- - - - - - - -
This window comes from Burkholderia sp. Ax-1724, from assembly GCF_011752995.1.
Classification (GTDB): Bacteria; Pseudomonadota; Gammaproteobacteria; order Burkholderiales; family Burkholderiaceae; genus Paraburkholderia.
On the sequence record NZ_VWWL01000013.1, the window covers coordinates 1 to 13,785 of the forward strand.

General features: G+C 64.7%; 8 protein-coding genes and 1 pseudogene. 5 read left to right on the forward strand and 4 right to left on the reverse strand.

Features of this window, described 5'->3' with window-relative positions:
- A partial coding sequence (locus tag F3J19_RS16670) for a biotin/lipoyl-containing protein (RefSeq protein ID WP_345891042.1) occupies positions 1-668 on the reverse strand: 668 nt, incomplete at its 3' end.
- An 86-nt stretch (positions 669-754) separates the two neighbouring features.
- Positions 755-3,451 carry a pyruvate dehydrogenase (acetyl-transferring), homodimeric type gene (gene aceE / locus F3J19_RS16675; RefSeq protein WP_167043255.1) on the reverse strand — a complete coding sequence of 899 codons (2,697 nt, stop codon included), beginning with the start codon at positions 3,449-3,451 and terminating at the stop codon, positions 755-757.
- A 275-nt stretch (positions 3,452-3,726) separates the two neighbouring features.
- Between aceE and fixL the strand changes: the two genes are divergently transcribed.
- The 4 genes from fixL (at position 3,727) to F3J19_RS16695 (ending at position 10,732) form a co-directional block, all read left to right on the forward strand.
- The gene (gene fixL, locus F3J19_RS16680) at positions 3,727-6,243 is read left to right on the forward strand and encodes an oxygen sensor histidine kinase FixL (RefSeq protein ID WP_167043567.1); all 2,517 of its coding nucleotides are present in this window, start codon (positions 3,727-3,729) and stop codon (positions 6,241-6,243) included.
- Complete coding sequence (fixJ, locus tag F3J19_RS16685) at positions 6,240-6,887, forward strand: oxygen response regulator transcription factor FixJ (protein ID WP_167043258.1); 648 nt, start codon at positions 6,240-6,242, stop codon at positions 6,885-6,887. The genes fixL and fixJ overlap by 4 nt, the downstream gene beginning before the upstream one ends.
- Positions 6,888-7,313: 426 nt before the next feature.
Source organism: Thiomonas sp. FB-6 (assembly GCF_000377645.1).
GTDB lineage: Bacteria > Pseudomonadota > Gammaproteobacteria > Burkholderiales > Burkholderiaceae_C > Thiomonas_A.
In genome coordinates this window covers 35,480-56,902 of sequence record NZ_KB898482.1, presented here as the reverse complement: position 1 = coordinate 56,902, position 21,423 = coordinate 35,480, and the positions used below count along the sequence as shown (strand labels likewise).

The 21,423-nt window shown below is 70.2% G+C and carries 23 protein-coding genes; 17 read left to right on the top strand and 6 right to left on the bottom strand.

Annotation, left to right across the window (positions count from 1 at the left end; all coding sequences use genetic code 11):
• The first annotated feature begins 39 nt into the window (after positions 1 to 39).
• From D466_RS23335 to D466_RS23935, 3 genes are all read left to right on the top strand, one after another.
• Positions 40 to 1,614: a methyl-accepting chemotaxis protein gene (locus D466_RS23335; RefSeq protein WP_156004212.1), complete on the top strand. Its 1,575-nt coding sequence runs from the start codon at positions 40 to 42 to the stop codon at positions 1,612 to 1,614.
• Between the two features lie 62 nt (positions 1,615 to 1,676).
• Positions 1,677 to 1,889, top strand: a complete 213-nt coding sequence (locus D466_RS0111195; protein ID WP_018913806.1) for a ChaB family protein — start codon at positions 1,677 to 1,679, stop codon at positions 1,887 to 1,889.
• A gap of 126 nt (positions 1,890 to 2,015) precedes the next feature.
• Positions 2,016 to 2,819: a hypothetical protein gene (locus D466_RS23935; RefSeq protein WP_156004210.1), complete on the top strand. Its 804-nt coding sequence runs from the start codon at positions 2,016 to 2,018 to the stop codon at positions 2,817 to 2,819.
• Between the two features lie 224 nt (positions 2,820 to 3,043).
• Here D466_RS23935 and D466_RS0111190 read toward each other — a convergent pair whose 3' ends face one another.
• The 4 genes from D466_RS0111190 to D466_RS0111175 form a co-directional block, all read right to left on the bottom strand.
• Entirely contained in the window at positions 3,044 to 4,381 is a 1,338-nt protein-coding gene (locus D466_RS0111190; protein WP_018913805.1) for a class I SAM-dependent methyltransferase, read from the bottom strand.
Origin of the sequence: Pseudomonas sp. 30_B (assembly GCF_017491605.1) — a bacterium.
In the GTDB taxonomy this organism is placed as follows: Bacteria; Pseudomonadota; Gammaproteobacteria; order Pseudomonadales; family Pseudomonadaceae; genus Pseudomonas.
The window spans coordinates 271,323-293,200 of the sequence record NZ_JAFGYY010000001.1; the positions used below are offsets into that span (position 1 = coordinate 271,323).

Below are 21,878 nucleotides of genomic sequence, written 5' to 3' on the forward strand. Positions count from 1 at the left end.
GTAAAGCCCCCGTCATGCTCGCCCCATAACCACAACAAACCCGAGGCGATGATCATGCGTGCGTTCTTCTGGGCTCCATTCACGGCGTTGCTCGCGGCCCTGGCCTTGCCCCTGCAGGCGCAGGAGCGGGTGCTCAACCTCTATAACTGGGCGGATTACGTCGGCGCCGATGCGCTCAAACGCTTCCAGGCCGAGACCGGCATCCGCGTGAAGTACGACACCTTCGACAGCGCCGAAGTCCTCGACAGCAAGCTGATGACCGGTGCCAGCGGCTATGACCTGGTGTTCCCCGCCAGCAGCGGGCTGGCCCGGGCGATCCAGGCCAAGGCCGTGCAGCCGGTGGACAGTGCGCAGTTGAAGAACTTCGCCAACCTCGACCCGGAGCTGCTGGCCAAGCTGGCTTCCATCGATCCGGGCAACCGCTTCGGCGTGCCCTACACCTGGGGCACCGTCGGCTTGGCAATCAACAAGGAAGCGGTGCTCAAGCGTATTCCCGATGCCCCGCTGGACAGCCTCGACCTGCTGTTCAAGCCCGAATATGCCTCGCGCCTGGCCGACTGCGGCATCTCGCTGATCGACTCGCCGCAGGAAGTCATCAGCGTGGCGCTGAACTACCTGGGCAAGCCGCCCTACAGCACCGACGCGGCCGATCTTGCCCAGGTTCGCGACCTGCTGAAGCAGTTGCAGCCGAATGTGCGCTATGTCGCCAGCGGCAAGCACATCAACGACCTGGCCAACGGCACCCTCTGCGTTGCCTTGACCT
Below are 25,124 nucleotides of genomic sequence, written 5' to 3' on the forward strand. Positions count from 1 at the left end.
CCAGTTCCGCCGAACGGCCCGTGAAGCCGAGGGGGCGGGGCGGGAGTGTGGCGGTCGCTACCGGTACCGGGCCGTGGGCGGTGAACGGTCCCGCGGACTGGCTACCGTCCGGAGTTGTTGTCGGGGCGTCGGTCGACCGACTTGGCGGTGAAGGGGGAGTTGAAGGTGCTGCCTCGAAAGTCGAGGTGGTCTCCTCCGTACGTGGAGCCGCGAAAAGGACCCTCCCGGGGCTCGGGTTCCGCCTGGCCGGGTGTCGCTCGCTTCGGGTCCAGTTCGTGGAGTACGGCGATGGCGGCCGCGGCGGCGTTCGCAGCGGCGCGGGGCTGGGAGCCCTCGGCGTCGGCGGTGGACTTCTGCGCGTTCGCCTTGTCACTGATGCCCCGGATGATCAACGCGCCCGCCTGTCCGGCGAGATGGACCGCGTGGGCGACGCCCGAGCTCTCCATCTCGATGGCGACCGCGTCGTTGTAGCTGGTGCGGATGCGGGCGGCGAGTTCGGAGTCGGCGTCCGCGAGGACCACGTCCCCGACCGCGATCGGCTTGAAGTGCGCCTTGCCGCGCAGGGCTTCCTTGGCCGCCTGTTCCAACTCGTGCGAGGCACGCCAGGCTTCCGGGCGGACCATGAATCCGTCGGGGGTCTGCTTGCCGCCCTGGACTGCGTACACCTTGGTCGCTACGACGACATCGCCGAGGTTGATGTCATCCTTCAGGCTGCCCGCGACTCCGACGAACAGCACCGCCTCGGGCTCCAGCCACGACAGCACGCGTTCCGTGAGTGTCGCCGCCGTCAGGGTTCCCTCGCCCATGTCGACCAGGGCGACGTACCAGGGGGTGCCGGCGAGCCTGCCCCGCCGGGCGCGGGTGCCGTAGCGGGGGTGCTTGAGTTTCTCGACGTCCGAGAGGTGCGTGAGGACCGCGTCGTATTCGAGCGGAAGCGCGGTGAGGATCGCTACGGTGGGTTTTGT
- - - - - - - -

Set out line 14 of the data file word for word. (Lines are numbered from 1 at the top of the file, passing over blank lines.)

- Positions 6,888-7,313: 426 nt before the next feature.